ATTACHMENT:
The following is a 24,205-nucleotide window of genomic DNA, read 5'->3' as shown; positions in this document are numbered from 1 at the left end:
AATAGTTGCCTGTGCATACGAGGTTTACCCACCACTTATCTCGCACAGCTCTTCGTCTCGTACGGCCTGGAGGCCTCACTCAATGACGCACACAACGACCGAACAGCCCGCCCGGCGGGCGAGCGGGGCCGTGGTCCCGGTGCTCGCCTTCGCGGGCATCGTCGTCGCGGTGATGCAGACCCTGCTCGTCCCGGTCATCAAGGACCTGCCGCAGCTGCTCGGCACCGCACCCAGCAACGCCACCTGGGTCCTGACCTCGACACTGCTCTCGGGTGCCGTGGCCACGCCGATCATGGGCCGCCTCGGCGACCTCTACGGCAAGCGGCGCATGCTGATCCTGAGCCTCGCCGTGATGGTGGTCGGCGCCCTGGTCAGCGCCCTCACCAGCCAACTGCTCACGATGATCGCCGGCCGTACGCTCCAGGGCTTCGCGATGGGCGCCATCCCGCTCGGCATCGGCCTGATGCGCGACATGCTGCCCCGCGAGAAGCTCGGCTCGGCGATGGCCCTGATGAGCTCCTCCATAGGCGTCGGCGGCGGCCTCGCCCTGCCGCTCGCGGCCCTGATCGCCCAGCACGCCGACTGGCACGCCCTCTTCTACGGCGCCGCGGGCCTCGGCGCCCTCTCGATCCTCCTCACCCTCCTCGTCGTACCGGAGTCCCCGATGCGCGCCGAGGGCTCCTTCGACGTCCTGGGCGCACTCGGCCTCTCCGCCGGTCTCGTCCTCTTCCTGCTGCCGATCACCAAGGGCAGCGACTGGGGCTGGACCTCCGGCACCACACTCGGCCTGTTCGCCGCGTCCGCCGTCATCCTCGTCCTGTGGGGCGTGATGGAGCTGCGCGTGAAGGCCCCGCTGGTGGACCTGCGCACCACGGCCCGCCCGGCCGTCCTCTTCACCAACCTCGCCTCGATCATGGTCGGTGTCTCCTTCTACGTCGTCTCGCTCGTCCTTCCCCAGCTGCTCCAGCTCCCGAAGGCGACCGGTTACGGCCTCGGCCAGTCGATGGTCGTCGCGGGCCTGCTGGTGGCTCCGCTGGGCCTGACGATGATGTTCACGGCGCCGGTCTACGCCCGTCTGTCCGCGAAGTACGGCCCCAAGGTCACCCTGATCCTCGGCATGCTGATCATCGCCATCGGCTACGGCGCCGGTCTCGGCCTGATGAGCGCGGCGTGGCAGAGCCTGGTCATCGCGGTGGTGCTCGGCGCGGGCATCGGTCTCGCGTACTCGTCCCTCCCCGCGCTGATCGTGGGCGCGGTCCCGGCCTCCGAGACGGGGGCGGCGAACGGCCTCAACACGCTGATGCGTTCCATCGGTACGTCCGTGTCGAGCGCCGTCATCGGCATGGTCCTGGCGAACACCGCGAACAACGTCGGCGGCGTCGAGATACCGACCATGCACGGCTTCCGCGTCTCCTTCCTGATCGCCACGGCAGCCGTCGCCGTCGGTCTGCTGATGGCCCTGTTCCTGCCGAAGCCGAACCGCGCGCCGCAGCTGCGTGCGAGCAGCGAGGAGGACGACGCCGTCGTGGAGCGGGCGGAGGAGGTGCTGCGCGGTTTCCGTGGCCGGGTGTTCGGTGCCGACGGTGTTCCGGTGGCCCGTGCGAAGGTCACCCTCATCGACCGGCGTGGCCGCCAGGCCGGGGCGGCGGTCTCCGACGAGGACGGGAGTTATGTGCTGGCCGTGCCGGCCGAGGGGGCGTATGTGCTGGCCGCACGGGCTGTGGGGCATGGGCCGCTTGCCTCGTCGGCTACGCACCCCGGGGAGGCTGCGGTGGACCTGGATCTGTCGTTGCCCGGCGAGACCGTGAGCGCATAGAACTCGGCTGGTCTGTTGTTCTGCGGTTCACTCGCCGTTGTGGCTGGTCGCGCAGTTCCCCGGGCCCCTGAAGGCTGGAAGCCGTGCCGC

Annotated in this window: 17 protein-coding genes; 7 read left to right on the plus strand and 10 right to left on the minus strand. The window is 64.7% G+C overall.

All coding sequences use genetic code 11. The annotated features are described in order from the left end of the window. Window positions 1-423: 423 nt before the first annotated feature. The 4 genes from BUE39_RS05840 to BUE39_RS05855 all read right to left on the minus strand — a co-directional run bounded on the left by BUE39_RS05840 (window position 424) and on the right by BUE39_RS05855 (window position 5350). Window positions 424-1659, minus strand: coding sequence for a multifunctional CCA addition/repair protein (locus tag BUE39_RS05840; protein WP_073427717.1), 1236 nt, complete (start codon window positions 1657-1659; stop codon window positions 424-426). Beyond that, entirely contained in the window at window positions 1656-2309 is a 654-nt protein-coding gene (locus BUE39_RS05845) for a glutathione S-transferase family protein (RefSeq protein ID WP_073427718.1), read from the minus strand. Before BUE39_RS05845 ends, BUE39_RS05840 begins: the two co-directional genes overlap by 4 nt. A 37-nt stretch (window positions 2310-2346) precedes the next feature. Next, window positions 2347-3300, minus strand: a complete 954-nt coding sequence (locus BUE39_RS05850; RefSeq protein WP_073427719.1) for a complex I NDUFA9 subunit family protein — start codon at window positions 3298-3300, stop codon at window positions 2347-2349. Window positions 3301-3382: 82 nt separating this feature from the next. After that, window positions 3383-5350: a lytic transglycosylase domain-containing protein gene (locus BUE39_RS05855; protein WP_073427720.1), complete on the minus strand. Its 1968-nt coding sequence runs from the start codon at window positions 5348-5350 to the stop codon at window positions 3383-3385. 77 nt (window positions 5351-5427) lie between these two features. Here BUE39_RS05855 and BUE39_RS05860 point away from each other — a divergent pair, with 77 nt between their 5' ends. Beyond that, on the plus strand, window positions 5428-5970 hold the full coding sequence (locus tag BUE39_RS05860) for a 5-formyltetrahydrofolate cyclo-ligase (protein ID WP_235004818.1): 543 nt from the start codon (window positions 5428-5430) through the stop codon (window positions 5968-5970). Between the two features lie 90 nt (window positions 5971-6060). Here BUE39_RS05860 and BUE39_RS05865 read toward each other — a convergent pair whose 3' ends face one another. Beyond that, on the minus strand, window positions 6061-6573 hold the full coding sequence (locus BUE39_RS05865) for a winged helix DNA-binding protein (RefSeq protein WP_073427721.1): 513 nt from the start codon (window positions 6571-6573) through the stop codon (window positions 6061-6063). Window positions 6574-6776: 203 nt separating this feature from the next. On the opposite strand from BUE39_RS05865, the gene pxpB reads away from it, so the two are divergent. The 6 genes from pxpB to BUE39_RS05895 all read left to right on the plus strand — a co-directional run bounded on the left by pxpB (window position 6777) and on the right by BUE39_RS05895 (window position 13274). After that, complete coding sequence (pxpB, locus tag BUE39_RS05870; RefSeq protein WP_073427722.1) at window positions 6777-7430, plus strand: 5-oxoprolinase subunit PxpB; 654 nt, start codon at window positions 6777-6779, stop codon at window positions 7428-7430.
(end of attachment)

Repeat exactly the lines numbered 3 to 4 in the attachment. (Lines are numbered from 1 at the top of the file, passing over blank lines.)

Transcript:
Annotated in this window: 17 protein-coding genes; 7 read left to right on the plus strand and 10 right to left on the minus strand. The window is 64.7% G+C overall.

All coding sequences use genetic code 11. The annotated features are described in order from the left end of the window. Window positions 1-423: 423 nt before the first annotated feature. The 4 genes from BUE39_RS05840 to BUE39_RS05855 all read right to left on the minus strand — a co-directional run bounded on the left by BUE39_RS05840 (window position 424) and on the right by BUE39_RS05855 (window position 5350). Window positions 424-1659, minus strand: coding sequence for a multifunctional CCA addition/repair protein (locus tag BUE39_RS05840; protein WP_073427717.1), 1236 nt, complete (start codon window positions 1657-1659; stop codon window positions 424-426). Beyond that, entirely contained in the window at window positions 1656-2309 is a 654-nt protein-coding gene (locus BUE39_RS05845) for a glutathione S-transferase family protein (RefSeq protein ID WP_073427718.1), read from the minus strand. Before BUE39_RS05845 ends, BUE39_RS05840 begins: the two co-directional genes overlap by 4 nt. A 37-nt stretch (window positions 2310-2346) precedes the next feature. Next, window positions 2347-3300, minus strand: a complete 954-nt coding sequence (locus BUE39_RS05850; RefSeq protein WP_073427719.1) for a complex I NDUFA9 subunit family protein — start codon at window positions 3298-3300, stop codon at window positions 2347-2349. Window positions 3301-3382: 82 nt separating this feature from the next. After that, window positions 3383-5350: a lytic transglycosylase domain-containing protein gene (locus BUE39_RS05855; protein WP_073427720.1), complete on the minus strand. Its 1968-nt coding sequence runs from the start codon at window positions 5348-5350 to the stop codon at window positions 3383-3385. 77 nt (window positions 5351-5427) lie between these two features. Here BUE39_RS05855 and BUE39_RS05860 point away from each other — a divergent pair, with 77 nt between their 5' ends. Beyond that, on the plus strand, window positions 5428-5970 hold the full coding sequence (locus tag BUE39_RS05860) for a 5-formyltetrahydrofolate cyclo-ligase (protein ID WP_235004818.1): 543 nt from the start codon (window positions 5428-5430) through the stop codon (window positions 5968-5970). Between the two features lie 90 nt (window positions 5971-6060). Here BUE39_RS05860 and BUE39_RS05865 read toward each other — a convergent pair whose 3' ends face one another. Beyond that, on the minus strand, window positions 6061-6573 hold the full coding sequence (locus BUE39_RS05865) for a winged helix DNA-binding protein (RefSeq protein WP_073427721.1): 513 nt from the start codon (window positions 6571-6573) through the stop codon (window positions 6061-6063). Window positions 6574-6776: 203 nt separating this feature from the next. On the opposite strand from BUE39_RS05865, the gene pxpB reads away from it, so the two are divergent. The 6 genes from pxpB to BUE39_RS05895 all read left to right on the plus strand — a co-directional run bounded on the left by pxpB (window position 6777) and on the right by BUE39_RS05895 (window position 13274). After that, complete coding sequence (pxpB, locus tag BUE39_RS05870; RefSeq protein WP_073427722.1) at window positions 6777-7430, plus strand: 5-oxoprolinase subunit PxpB; 654 nt, start codon at window positions 6777-6779, stop codon at window positions 7428-7430.